PEJ is launching the New Media Index as a companion to its weekly News Coverage Index. Blogs and other new media are an important part of creating today’s news information narrative and in shaping the way Americans interact with the news. The expansion of online blogs and other social media sites has allowed news-consumers and others outside the mainstream press to have more of a role in agenda setting, dissemination and interpretation. PEJ wanted to find out what subjects in the national news the online sites focus on, and how that compared with the narrative in the traditional press.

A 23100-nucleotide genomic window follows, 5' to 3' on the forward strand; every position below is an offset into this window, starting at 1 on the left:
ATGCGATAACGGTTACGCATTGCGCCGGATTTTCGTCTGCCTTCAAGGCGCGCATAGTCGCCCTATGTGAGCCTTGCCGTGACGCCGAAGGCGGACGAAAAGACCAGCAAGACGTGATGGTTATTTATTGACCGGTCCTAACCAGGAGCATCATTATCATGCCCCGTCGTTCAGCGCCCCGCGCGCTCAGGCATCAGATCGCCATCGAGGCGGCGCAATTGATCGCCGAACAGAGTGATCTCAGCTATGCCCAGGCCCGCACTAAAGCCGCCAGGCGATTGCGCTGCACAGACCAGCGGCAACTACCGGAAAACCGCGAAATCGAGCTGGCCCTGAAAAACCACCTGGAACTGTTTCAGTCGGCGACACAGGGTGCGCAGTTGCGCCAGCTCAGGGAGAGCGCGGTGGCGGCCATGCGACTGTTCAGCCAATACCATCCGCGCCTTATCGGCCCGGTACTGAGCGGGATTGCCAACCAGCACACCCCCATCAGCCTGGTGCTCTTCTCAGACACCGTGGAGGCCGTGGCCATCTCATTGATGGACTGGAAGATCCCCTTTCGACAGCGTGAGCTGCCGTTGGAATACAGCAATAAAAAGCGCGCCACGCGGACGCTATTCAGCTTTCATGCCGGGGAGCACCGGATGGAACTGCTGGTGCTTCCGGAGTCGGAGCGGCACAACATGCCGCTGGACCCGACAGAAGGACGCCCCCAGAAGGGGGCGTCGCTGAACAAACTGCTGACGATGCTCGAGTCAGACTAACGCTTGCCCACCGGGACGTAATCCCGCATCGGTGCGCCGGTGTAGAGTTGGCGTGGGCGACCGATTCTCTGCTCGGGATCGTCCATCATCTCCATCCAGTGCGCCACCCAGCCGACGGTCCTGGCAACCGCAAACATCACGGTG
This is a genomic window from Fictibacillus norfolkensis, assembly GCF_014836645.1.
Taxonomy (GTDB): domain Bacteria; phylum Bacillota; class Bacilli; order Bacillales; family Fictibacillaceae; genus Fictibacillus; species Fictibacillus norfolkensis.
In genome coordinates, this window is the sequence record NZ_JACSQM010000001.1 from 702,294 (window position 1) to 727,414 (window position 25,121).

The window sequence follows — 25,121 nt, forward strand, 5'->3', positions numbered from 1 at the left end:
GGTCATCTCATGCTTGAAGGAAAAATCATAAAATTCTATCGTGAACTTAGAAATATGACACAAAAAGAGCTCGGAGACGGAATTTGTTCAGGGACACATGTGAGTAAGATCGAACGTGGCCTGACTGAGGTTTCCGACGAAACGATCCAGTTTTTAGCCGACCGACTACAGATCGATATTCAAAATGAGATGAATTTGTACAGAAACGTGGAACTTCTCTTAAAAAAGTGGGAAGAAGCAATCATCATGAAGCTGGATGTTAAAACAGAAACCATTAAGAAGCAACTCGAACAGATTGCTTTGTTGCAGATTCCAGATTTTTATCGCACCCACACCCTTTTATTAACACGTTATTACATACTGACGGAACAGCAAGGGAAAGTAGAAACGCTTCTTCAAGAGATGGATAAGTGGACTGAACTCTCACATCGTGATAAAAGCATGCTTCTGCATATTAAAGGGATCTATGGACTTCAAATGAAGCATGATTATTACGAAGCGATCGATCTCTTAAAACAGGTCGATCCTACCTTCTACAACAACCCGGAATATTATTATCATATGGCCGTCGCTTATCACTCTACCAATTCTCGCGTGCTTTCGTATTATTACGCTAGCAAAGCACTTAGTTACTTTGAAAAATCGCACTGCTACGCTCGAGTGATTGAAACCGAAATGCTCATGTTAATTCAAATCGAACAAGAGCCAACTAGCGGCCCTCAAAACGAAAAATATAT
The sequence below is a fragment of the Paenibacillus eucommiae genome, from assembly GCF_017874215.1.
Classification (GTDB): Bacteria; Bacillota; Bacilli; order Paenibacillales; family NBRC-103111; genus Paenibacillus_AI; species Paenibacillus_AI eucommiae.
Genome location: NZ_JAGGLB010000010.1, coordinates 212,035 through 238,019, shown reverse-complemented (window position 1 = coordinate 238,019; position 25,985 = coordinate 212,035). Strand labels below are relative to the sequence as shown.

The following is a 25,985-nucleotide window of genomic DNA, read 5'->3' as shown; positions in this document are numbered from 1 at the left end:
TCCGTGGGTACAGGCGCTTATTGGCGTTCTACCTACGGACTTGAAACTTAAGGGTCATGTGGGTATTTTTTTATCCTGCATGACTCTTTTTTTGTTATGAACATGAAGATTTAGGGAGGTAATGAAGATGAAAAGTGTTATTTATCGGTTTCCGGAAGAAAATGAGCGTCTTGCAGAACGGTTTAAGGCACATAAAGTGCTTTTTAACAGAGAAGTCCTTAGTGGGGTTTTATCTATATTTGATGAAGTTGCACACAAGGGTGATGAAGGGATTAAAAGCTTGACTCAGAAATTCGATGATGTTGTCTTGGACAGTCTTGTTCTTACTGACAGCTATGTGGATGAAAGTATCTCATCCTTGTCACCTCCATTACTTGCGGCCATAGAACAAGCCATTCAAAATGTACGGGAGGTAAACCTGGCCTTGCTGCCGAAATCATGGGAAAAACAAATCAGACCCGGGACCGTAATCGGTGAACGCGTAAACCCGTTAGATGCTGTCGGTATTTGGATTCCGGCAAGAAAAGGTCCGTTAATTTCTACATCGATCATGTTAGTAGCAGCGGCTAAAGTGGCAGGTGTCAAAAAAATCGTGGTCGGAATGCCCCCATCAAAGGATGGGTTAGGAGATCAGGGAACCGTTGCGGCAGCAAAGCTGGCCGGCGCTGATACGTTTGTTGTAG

Two prominent Web tracking sites, Technorati and Icerocket, monitor more than 100 million blogs and over 250 million pieces of social media, using the links to articles embedded on these sites as a proxy for determining what these subjects are. Using this tracking process as a base, PEJ staff compiles the lists of links each day, Monday through Friday. Staff captures the top five linked-to stories on each list (50 stories in all each week), reads, watches or listens to these posts and conducts a content analysis of their subject matter, just as it does for the mainstream press in its weekly News Coverage Index. It follows the same coding methodology as that of the NCI. This process allows us to compare the New Media commentary, based on the Technorati and Icerocket list of links, with the commentary in the traditional press.